"Stay." The word escaped Jane's mouth quickly, before she had time to even consider it. She hated how desperate she suddenly sounded.
Maura let out a small breath, so incredibly close to Jane. They were so incredibly tired, so incredibly spent. So incredibly lonely.
"Jane," Maura spoke timidly. Her nose knocked lightly against Jane's neck. It shot a shiver up Jane's spine. She turned her head, locking eyes with Maura.
"Can we just pretend for a moment that it's fine for me to do this?" Maura spoke, her voice almost pained as her lips grazed Jane's chin. "That we won't have to talk about it in the morning?" She brushed her lips lightly over Jane's. Her words were so raw, so desperate to be free from regret.
Jane let out a small whimper, her body unfurling, pulsing with need. "Stay," she whispered again. Maura nodded, pressing her lips against Jane's neck, dappling it with small, warm kisses.
Jane's heart ached in a different way when she finally succumbed to slumber.
Jane hobbled into the kitchen the next morning, trying her crutches for the first time. She was sore and achy, but drenched in fierce hope.
Jenna sat on one of the barstools, a cup of coffee steaming in her grasp. Her face was puffy and blotchy, and she had cried her mascara into a pool beneath her eyes.
Jane maneuvered her body into one of the chairs at the kitchen table, letting out a heavy sigh. "Hey, baby girl," Jane muttered, her voice still a little hoarse with slumber.
Jenna turned slowly, looking sullen and tiny. "Mama," she spoke the word, so small and heartbreaking. It had been years since she had called Jane that. "I fucked up."
"We all fuck up sometimes," Jane reminded her solemnly, searching for her eyes. "But that doesn't mean that we don't get second chances." Jenna looked skeptical. "Look, I know that as parents we feed you so much bullshit sometimes, and that everything that comes out of our mouths sounds painfully cliche, but things really do have a way of getting better, especially if you're willing to believe they will."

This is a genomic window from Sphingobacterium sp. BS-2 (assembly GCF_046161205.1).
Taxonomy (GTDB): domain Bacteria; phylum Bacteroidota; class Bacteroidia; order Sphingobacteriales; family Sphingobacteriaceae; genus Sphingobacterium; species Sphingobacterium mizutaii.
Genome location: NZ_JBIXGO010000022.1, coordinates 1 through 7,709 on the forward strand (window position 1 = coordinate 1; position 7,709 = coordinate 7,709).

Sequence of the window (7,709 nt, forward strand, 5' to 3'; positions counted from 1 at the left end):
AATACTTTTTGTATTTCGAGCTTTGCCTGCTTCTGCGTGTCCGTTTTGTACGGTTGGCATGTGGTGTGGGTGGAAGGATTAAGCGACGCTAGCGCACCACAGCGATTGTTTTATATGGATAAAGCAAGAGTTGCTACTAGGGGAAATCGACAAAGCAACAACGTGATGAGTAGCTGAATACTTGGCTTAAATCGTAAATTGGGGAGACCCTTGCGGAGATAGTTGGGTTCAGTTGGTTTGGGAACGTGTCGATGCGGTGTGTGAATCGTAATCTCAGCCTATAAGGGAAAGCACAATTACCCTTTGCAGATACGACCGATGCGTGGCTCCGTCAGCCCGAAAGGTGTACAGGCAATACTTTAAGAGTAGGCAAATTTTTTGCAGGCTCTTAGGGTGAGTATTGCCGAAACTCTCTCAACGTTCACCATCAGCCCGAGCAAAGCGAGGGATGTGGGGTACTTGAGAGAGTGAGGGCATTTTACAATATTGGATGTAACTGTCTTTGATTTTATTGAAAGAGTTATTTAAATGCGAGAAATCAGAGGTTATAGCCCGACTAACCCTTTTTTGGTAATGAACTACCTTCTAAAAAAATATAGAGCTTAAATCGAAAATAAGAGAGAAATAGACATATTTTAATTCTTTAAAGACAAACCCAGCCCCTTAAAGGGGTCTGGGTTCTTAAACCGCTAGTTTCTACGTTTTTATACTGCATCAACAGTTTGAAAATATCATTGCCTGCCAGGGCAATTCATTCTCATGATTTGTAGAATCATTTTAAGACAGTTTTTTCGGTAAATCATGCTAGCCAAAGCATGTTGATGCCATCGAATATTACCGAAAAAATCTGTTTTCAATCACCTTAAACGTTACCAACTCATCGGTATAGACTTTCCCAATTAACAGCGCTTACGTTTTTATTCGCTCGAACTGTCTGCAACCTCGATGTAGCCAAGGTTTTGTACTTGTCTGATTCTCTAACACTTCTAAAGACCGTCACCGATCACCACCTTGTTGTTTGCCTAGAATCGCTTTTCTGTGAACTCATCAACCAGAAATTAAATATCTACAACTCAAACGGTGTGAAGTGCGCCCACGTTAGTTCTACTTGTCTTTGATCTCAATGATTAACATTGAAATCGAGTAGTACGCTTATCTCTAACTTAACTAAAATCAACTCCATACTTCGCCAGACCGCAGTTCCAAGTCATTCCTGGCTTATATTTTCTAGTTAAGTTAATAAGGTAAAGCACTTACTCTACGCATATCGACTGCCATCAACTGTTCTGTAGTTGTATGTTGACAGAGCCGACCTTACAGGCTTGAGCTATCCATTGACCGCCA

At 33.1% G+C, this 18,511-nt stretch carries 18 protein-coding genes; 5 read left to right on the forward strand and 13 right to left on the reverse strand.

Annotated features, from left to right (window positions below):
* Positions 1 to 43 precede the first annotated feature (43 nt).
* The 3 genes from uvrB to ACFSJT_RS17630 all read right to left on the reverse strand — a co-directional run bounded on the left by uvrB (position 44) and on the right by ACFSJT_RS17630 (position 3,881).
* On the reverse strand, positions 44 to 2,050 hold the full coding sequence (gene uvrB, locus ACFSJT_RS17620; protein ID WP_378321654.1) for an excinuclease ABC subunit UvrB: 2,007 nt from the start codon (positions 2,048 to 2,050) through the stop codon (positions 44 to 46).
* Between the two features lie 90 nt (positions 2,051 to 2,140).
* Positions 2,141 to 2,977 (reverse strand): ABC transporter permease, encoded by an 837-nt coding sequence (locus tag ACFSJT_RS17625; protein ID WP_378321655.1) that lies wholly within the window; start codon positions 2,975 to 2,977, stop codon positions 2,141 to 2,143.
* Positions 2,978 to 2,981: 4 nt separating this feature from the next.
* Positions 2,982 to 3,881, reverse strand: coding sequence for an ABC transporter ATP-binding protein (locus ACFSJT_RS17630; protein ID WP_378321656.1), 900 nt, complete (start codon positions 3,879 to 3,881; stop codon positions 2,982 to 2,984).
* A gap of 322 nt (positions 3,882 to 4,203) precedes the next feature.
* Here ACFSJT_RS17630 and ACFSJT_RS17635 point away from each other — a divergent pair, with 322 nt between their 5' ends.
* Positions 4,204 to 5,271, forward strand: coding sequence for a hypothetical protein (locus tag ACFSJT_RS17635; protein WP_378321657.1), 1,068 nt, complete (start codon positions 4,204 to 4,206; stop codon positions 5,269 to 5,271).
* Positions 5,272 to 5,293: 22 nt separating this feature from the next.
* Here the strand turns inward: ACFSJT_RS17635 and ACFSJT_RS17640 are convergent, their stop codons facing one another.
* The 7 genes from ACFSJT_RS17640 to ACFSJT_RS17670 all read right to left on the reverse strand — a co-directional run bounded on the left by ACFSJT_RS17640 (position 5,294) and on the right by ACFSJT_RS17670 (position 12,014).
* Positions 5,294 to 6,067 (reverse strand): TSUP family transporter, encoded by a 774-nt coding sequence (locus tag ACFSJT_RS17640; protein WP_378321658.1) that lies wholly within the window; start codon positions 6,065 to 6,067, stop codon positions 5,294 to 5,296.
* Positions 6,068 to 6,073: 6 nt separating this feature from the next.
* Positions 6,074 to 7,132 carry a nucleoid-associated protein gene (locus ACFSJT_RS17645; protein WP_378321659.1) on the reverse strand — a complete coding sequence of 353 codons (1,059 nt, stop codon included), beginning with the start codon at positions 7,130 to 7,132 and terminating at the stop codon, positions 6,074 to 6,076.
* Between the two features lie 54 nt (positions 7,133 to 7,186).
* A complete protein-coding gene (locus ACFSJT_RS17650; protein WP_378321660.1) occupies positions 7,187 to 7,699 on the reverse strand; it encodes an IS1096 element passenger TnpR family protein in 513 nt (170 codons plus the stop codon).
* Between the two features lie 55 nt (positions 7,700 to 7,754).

Jenna nodded, looking morosely at her coffee again. She edged her gaze up from the brim of her cup eventually, looking shyly up at Jane. "Mom stayed in with you last night, didn't she?"
Jane chewed on her lower lip.
"I couldn't sleep, so I came out to see if she was still awake, but I didn't see her on the couch," Jenna continued.
Jane still said nothing, though her heart pounded a little more intensely.
"I used to pretend that it didn't bother me, that you guys were getting a divorce, you know," Jenna continued on when it was clear that Jane was going to leave Jenna's speculations unconfirmed. "I was twenty-two, independent, eager to, well, finally free myself from all your shit. So why should it matter that you guys didn't want to be together anymore? Why should it matter, because it wasn't supposed to affect me." She paused, swiveling in her chair. Her voice was small as she continued, "But sometimes, I feel so little again, and I want to come home, to the house I grew up in, and have my parents happy and content and hopeful. I just want to feel like everything is going to be okay." She stopped again, and Jane almost spoke into the silence, but Jenna picked up her thoughts before Jane could think of something appropriate to say. "But last night, when I woke up, expecting to find Mom alone on the couch, but instead realizing that she had stayed in with you - things just felt strangely right again, even though things are just a shitty mess right now. But that one little moment...and I'm sorry if it doesn't mean anything, or if I'm just making things up in my head...I don't know Ma..." She stepped down the stool, her feet padding against the ground as she approached Jane, sitting in the seat opposite of her. Jane reached for her daughter's hand, holding onto it with purpose. "I really did believe for a moment that everything was going to be alright."